By FMC's Casey Rae on FutureOfMusic.org
Who gets paid, how much and under what terms when music is played on digital and AM/FMradio? Answering those questions isn’t easy, even for experts. But one thing is clear: 2014 has been a big year for the laws and policies that determine royalty rates for all forms of radio, and the intrigue will likely continue into 2015. There are a few proceedings and court cases currently underway that will impact radio and creators—from legal questions around recordings made before 1972 to the rules that govern the public performances of musical works to royalty rates for sound recordings played on Internet and satellite radio.
Today, we’re going to take a look at the latter, as stakeholders from across the industry make their case to a trio of government judges who are tasked with setting rates for digital radio. (Bear with me, because there’s no simple way to explain all this.)
As a quick refresher, keep in mind that there are two copyrights in a piece of music: the sound recording (think music captured on tape or hard drive) and the musical work (think notes on paper or lyrics). Labels typically own sound recordings (though sometimes it’s the artist). Musical works are owned by publishers and composers.
When a song is played (or “performed”) via webcast or on satellite radio, it generates a royalty that is paid to performers and labels for the sound recording, and also to the publishers and songwriters for the musical work. (AM/FM radio in the US only pays the publishers and songwriters—something that FMC and our allies have been working to fix).
Right now, the aforementioned trio of judges—the Copyright Royalty Board, or CRB—is hearing from radio services and rightsholders as they decide upon digital radio royalty rates for 2016-2020. These proceedings can be contentious; the last round in 2008 ended up with many dissatisfied parties and aCongressionally brokered solution. It remains to be seen where things will end up in the current process.
As expected, the labels, performers, publishers and songwriters want more money, and the services want to pay less. The CRB has the unenviable job of considering all the reasons why each side thinks it’s right.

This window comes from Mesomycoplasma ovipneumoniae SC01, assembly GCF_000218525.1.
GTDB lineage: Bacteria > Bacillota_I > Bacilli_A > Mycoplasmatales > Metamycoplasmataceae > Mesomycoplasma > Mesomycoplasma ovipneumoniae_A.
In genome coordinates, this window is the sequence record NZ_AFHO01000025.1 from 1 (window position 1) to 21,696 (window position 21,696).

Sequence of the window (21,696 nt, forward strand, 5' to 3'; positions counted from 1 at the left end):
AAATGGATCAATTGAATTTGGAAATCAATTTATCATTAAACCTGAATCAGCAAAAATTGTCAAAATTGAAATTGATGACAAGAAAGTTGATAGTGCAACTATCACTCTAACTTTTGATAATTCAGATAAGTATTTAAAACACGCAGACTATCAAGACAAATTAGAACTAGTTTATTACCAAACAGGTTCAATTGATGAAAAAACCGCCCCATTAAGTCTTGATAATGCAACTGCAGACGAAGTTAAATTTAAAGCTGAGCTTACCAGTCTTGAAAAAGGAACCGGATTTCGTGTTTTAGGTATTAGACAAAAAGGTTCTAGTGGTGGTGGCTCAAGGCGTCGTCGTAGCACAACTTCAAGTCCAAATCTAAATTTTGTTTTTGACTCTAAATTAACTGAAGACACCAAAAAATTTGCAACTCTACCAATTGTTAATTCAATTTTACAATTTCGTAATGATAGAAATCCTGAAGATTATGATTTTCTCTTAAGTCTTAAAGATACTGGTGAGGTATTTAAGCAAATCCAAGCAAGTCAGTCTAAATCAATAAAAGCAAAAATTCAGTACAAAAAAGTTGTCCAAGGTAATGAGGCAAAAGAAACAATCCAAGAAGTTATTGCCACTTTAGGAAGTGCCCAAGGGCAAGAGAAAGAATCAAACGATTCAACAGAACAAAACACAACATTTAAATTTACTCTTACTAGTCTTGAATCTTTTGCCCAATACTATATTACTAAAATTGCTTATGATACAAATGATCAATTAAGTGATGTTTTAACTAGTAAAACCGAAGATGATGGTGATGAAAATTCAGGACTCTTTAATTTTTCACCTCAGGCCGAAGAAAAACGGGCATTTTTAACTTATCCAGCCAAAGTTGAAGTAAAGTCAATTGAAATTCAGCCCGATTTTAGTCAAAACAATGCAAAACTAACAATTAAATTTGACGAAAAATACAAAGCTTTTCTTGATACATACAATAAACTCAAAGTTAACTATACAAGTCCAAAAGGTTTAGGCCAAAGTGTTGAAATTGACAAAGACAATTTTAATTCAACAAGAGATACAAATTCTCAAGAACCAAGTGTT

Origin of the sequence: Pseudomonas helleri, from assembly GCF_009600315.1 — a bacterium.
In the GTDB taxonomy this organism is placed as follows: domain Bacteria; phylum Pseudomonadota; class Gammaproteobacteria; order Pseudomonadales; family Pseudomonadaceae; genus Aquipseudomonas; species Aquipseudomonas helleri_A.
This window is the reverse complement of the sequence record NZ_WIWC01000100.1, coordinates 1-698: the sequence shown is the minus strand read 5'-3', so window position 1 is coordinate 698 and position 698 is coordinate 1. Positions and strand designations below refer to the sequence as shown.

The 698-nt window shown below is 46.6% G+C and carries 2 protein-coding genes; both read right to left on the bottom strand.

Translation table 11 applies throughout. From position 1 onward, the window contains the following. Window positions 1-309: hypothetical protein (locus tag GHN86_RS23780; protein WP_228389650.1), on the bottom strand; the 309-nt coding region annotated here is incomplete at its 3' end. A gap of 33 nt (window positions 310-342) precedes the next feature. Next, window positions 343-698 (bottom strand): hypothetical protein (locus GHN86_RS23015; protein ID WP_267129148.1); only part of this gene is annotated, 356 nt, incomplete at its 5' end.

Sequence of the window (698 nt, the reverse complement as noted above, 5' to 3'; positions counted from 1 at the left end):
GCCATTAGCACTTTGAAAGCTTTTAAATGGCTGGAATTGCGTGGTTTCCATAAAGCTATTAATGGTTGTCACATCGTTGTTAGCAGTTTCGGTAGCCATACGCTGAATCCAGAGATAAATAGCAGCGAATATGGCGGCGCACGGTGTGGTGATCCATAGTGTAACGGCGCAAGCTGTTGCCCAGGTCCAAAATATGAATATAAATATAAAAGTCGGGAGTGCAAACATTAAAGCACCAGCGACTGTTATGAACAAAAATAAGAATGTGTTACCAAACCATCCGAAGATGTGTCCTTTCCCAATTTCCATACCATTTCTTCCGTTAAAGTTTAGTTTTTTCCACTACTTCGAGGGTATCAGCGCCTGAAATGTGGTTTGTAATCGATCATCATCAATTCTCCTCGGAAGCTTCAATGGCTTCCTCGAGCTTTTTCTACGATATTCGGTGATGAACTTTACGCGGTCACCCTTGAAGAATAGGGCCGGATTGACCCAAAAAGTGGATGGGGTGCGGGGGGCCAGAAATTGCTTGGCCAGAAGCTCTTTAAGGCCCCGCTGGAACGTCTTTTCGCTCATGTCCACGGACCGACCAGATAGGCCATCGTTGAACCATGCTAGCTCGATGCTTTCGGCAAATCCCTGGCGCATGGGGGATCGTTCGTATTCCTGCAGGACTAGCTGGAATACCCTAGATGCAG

Digital radio services exist under what’s called a statutory licensing framework. Basically, the government says, “hey, newer forms of radio, you can play whatever music you want without seeking individual permission, so long as you pay a set rate.” Compare that to downloads or on-demand services likeSpotify, which require direct negotiation with the rightsholders to get permission to use the music. That can be a costly and time-consuming process with no guarantee of obtaining catalog. Some—like the major labels and a few artists—prefer this form of licensing, but it can come at the expense of growing a legitimate digital music marketplace as an alternative to piracy.
In its original form, radio was not meant to be a substitute for sales. (In fact, AM/FM broadcasters have historically argued that radio drives sales, which is an excuse they use to justify not paying performers and labels). These days, music sales aren’t an area of growth in the industry; in fact, they continue to decline. Part of the reason is due to the advent of streaming on-demand services like Spotify, which operate under a direct licensing framework. (Payment also differs; signed artists are paid under contract, and unsigned artists are paid by “aggregators” like CD Baby or TuneCore under the terms of service.) It is now becoming evident that on-demand services—where users can choose the song or album they want to hear, create playlists and even download and cache music for offline listening—are cutting into download sales, to say nothing of CDs. This puts pressure on digital radio to make up the difference, which doesn’t seem entirely fair.